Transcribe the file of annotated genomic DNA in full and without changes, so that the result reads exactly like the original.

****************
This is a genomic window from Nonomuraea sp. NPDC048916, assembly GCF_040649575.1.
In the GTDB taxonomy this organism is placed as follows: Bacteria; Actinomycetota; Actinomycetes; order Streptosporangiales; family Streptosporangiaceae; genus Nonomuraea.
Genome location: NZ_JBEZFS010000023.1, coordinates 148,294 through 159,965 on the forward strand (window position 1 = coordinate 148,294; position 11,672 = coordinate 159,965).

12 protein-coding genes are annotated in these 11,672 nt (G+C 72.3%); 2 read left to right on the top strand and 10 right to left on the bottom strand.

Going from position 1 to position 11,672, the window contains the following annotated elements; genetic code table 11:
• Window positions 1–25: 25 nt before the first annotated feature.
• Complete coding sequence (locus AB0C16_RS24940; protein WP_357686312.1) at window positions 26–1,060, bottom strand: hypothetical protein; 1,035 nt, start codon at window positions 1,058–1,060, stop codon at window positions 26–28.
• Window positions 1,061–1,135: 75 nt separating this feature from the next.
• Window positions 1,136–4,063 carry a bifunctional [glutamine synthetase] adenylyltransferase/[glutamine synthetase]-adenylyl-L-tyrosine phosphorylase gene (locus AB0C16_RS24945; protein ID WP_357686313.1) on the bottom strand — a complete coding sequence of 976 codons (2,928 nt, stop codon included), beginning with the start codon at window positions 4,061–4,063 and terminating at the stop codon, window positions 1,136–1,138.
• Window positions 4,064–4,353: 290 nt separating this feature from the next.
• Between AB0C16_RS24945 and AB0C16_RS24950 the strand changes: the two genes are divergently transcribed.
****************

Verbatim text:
This is a genomic window from Nonomuraea sp. NPDC048916, assembly GCF_040649575.1.
In the GTDB taxonomy this organism is placed as follows: Bacteria; Actinomycetota; Actinomycetes; order Streptosporangiales; family Streptosporangiaceae; genus Nonomuraea.
Genome location: NZ_JBEZFS010000023.1, coordinates 148,294 through 159,965 on the forward strand (window position 1 = coordinate 148,294; position 11,672 = coordinate 159,965).

12 protein-coding genes are annotated in these 11,672 nt (G+C 72.3%); 2 read left to right on the top strand and 10 right to left on the bottom strand.

Going from position 1 to position 11,672, the window contains the following annotated elements; genetic code table 11:
• Window positions 1–25: 25 nt before the first annotated feature.
• Complete coding sequence (locus AB0C16_RS24940; protein WP_357686312.1) at window positions 26–1,060, bottom strand: hypothetical protein; 1,035 nt, start codon at window positions 1,058–1,060, stop codon at window positions 26–28.
• Window positions 1,061–1,135: 75 nt separating this feature from the next.
• Window positions 1,136–4,063 carry a bifunctional [glutamine synthetase] adenylyltransferase/[glutamine synthetase]-adenylyl-L-tyrosine phosphorylase gene (locus AB0C16_RS24945; protein ID WP_357686313.1) on the bottom strand — a complete coding sequence of 976 codons (2,928 nt, stop codon included), beginning with the start codon at window positions 4,061–4,063 and terminating at the stop codon, window positions 1,136–1,138.
• Window positions 4,064–4,353: 290 nt separating this feature from the next.
• Between AB0C16_RS24945 and AB0C16_RS24950 the strand changes: the two genes are divergently transcribed.